More language in proposed mercury regs found to echo industry memos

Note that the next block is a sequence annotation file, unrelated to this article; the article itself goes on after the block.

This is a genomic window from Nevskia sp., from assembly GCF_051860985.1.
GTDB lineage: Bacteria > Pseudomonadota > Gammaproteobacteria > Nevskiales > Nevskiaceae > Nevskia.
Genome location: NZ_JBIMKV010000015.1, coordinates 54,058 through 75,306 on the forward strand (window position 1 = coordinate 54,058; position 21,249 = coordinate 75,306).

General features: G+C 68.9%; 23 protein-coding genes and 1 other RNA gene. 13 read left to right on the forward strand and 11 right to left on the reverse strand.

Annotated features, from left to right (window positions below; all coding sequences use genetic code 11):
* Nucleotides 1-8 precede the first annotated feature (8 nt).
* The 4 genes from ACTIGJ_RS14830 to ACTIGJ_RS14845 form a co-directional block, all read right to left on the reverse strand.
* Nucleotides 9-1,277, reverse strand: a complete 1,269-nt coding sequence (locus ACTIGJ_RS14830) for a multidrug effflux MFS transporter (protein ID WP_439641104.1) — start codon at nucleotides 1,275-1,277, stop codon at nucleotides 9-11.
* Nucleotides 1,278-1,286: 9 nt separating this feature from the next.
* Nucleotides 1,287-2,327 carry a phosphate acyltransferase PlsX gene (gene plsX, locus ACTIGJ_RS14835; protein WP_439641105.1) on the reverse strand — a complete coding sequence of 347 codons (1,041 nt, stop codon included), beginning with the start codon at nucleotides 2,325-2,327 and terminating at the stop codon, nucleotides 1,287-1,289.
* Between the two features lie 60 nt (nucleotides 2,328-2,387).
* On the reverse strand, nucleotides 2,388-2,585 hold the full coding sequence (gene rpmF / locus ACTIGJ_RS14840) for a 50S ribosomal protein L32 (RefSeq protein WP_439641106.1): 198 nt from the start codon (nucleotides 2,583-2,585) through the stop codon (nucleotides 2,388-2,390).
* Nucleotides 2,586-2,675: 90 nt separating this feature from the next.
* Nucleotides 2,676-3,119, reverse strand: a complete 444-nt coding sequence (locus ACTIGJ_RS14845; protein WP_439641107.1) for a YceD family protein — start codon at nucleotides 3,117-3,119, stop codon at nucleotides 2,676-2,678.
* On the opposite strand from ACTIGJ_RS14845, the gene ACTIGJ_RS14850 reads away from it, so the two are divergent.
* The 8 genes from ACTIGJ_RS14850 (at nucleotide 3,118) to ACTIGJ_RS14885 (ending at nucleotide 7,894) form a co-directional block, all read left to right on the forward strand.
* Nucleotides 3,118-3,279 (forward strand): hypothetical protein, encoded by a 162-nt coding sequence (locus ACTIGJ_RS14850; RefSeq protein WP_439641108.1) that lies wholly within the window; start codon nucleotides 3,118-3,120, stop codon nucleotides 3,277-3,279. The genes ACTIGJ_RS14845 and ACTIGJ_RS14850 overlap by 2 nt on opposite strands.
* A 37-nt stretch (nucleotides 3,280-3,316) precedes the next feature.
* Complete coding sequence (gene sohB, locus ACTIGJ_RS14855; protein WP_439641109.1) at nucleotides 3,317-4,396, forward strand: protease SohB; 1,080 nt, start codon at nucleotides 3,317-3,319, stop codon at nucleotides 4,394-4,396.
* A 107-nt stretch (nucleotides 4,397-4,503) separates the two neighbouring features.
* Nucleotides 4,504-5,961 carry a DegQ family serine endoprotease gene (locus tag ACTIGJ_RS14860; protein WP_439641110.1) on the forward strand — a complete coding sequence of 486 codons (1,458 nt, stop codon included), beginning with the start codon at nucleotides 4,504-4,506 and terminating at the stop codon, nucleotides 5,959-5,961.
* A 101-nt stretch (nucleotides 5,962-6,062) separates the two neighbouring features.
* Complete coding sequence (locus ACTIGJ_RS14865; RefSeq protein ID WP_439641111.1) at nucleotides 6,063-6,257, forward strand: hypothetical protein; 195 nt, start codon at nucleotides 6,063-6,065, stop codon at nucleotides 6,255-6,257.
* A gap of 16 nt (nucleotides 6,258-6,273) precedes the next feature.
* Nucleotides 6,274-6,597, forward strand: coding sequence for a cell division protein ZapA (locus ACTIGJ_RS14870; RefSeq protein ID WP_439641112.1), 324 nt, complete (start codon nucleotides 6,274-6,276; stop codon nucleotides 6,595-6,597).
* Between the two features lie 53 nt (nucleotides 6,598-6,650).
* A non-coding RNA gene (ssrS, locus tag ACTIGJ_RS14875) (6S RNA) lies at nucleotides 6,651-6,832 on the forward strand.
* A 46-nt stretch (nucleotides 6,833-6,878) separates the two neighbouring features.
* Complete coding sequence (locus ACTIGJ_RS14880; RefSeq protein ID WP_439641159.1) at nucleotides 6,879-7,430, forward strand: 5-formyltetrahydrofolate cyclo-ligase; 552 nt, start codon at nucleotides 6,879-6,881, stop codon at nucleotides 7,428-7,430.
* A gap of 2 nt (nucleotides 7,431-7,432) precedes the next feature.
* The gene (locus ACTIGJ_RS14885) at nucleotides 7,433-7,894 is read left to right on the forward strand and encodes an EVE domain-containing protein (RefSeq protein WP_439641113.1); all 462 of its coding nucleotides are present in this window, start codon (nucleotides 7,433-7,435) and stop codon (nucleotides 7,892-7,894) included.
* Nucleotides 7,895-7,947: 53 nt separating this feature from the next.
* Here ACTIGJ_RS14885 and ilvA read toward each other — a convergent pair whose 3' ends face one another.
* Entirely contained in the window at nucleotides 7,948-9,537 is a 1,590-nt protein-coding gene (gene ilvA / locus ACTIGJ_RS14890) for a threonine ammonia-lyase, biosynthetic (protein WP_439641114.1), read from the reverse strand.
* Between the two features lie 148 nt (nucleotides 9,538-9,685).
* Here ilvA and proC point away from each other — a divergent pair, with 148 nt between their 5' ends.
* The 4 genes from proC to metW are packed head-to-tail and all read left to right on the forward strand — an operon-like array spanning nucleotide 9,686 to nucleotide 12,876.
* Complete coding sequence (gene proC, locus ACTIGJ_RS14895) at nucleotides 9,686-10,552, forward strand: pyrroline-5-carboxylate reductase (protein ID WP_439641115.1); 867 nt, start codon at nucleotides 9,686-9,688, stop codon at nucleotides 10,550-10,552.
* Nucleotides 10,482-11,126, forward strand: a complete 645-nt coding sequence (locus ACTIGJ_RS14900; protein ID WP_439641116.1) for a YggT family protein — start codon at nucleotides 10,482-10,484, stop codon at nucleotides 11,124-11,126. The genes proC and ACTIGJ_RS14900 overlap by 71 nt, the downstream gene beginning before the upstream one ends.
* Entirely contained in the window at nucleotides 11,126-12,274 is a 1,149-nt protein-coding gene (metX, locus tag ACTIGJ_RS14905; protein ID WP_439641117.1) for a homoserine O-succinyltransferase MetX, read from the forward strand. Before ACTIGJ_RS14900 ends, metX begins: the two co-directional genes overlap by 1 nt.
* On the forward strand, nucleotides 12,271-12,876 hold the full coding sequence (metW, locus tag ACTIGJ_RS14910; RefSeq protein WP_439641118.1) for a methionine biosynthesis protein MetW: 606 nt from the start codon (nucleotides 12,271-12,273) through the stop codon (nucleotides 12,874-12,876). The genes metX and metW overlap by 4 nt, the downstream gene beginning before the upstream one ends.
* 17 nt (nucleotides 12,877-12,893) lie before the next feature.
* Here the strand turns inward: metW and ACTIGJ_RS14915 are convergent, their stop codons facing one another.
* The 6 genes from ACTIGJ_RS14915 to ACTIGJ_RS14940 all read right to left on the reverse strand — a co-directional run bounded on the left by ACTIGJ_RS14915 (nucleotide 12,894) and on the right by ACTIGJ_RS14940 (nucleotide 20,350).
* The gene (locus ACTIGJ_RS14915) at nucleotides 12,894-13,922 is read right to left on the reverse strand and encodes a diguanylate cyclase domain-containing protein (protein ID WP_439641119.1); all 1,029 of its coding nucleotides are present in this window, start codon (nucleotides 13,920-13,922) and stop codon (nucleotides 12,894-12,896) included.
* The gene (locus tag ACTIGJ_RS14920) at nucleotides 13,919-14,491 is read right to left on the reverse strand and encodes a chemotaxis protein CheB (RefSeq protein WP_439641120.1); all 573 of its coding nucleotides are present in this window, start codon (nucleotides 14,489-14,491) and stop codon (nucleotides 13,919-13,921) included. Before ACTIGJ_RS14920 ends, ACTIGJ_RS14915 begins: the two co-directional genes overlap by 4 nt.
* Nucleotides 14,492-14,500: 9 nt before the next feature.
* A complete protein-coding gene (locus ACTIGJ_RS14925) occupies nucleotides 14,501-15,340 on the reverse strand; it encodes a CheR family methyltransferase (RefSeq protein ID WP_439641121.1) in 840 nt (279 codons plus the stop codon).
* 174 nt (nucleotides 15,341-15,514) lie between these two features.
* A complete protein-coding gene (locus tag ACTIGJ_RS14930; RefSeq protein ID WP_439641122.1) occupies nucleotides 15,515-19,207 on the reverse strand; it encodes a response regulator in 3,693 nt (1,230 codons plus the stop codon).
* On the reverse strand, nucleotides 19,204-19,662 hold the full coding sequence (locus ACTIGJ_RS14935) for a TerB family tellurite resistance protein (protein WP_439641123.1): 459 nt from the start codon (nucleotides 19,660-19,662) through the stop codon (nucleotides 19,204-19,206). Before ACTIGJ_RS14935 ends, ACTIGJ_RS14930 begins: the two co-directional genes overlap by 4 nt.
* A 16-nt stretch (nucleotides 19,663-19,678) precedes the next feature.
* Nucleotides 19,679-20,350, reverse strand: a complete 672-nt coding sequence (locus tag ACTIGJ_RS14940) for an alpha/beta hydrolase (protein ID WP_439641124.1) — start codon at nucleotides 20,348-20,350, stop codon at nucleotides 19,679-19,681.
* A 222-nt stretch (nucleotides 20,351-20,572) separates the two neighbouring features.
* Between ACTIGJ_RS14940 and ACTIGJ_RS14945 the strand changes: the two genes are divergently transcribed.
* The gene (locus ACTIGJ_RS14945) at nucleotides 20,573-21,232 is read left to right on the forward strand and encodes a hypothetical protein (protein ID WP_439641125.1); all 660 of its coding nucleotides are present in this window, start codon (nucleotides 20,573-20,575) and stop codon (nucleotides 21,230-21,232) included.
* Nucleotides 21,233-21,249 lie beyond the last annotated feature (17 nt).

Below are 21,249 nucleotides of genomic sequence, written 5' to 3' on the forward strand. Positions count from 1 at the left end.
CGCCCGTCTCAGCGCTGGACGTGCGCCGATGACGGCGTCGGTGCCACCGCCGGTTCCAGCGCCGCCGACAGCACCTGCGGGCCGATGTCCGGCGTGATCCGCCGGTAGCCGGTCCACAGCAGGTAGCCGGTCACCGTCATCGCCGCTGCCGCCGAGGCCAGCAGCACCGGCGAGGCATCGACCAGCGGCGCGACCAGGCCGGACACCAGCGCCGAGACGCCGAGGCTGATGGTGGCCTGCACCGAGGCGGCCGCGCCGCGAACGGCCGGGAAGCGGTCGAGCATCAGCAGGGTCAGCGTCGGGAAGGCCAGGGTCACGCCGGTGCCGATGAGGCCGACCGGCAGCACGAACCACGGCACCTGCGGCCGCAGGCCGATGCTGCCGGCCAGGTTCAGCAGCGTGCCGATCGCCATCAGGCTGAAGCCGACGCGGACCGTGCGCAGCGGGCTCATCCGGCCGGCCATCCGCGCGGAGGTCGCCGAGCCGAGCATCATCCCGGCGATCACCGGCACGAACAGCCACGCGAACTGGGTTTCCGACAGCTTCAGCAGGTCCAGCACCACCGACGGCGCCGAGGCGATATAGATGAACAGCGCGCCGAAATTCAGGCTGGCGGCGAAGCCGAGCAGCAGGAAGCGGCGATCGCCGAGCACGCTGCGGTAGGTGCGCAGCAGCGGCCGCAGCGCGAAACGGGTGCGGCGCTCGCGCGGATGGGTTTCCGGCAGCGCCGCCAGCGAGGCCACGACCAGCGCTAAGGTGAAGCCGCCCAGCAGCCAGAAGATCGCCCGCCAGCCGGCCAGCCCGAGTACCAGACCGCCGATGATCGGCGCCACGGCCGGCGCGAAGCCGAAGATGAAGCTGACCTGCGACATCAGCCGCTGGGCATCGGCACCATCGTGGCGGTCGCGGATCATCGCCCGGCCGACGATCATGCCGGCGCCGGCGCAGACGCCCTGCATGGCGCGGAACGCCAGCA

Language in the Bush administration’s proposed mercury regulations has been found to almost precisely mirror passages in memos written by a law firm representing coal-fired power plants. No, we’re not rerunning a story from months ago — it’s happened again. For those of you following along at home, this is the third such discovery, and as Sen. Jim Jeffords (I-Vt.) said, it “no longer comes as much of a surprise.” This time around, the language has to do with whether the Clean Air Act requires the feds to regulate other toxic chemicals, like lead, chromium, and arsenic, emitted by power plants. Though the U.S. EPA found in 2000 that such chemicals are potential carcinogens, the proposed mercury regulations — or rather, the memos from which they plagiarize — contend that the science is too uncertain and the regs would cost power companies too much. EPA chief Mike Leavitt offered a flaccid semi-defense of the plagiarism yesterday, saying, “the way you create a proposed rule is you put in just about anything you want people to comment on.”